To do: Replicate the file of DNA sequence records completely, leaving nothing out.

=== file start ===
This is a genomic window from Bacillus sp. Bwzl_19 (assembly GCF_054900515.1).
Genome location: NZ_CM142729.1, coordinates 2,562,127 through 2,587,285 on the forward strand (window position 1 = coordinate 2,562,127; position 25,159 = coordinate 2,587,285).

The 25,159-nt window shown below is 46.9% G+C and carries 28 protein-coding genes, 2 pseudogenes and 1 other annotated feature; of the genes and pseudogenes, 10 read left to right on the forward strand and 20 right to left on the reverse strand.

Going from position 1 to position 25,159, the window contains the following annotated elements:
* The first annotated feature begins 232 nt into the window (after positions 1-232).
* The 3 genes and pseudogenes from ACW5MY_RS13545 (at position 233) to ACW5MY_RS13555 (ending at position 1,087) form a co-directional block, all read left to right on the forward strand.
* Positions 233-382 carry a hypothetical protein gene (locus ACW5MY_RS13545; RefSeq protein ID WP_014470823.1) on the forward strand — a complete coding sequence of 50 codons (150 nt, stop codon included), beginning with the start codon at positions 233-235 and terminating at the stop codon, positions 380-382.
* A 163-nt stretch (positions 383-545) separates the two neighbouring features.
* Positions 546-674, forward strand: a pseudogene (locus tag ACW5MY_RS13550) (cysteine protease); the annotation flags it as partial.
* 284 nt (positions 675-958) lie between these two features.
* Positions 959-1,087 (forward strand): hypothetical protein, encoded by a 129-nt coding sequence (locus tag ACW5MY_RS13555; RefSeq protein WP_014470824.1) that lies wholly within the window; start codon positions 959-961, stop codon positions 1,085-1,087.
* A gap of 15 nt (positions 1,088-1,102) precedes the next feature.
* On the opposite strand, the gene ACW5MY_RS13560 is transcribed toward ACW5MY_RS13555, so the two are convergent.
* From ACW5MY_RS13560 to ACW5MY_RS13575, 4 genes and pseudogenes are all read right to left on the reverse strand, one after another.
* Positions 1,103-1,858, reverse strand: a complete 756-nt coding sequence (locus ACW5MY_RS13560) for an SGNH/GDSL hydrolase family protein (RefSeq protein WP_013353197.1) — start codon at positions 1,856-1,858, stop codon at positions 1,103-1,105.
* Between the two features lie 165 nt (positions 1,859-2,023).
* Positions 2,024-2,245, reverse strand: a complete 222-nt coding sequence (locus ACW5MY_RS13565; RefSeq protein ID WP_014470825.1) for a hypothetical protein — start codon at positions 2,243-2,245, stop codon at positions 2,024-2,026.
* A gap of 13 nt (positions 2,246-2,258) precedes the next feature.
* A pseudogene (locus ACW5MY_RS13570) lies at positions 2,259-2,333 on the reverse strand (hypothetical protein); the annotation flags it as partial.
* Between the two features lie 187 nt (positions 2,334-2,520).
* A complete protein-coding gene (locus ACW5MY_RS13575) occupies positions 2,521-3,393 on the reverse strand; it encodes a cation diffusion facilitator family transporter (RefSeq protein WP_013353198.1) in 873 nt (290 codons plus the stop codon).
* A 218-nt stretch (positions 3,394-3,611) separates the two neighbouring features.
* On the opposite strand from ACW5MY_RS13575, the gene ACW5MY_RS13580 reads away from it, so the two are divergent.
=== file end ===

This is a genomic window from Bacillus sp. Bwzl_19 (assembly GCF_054900515.1).
Genome location: NZ_CM142729.1, coordinates 2,562,127 through 2,587,285 on the forward strand (window position 1 = coordinate 2,562,127; position 25,159 = coordinate 2,587,285).

The 25,159-nt window shown below is 46.9% G+C and carries 28 protein-coding genes, 2 pseudogenes and 1 other annotated feature; of the genes and pseudogenes, 10 read left to right on the forward strand and 20 right to left on the reverse strand.

Going from position 1 to position 25,159, the window contains the following annotated elements:
* The first annotated feature begins 232 nt into the window (after positions 1-232).
* The 3 genes and pseudogenes from ACW5MY_RS13545 (at position 233) to ACW5MY_RS13555 (ending at position 1,087) form a co-directional block, all read left to right on the forward strand.
* Positions 233-382 carry a hypothetical protein gene (locus ACW5MY_RS13545; RefSeq protein ID WP_014470823.1) on the forward strand — a complete coding sequence of 50 codons (150 nt, stop codon included), beginning with the start codon at positions 233-235 and terminating at the stop codon, positions 380-382.
* A 163-nt stretch (positions 383-545) separates the two neighbouring features.
* Positions 546-674, forward strand: a pseudogene (locus tag ACW5MY_RS13550) (cysteine protease); the annotation flags it as partial.
* 284 nt (positions 675-958) lie between these two features.
* Positions 959-1,087 (forward strand): hypothetical protein, encoded by a 129-nt coding sequence (locus tag ACW5MY_RS13555; RefSeq protein WP_014470824.1) that lies wholly within the window; start codon positions 959-961, stop codon positions 1,085-1,087.
* A gap of 15 nt (positions 1,088-1,102) precedes the next feature.
* On the opposite strand, the gene ACW5MY_RS13560 is transcribed toward ACW5MY_RS13555, so the two are convergent.
* From ACW5MY_RS13560 to ACW5MY_RS13575, 4 genes and pseudogenes are all read right to left on the reverse strand, one after another.
* Positions 1,103-1,858, reverse strand: a complete 756-nt coding sequence (locus ACW5MY_RS13560) for an SGNH/GDSL hydrolase family protein (RefSeq protein WP_013353197.1) — start codon at positions 1,856-1,858, stop codon at positions 1,103-1,105.
* Between the two features lie 165 nt (positions 1,859-2,023).
* Positions 2,024-2,245, reverse strand: a complete 222-nt coding sequence (locus ACW5MY_RS13565; RefSeq protein ID WP_014470825.1) for a hypothetical protein — start codon at positions 2,243-2,245, stop codon at positions 2,024-2,026.
* A gap of 13 nt (positions 2,246-2,258) precedes the next feature.
* A pseudogene (locus ACW5MY_RS13570) lies at positions 2,259-2,333 on the reverse strand (hypothetical protein); the annotation flags it as partial.
* Between the two features lie 187 nt (positions 2,334-2,520).
* A complete protein-coding gene (locus ACW5MY_RS13575) occupies positions 2,521-3,393 on the reverse strand; it encodes a cation diffusion facilitator family transporter (RefSeq protein WP_013353198.1) in 873 nt (290 codons plus the stop codon).
* A 218-nt stretch (positions 3,394-3,611) separates the two neighbouring features.
* On the opposite strand from ACW5MY_RS13575, the gene ACW5MY_RS13580 reads away from it, so the two are divergent.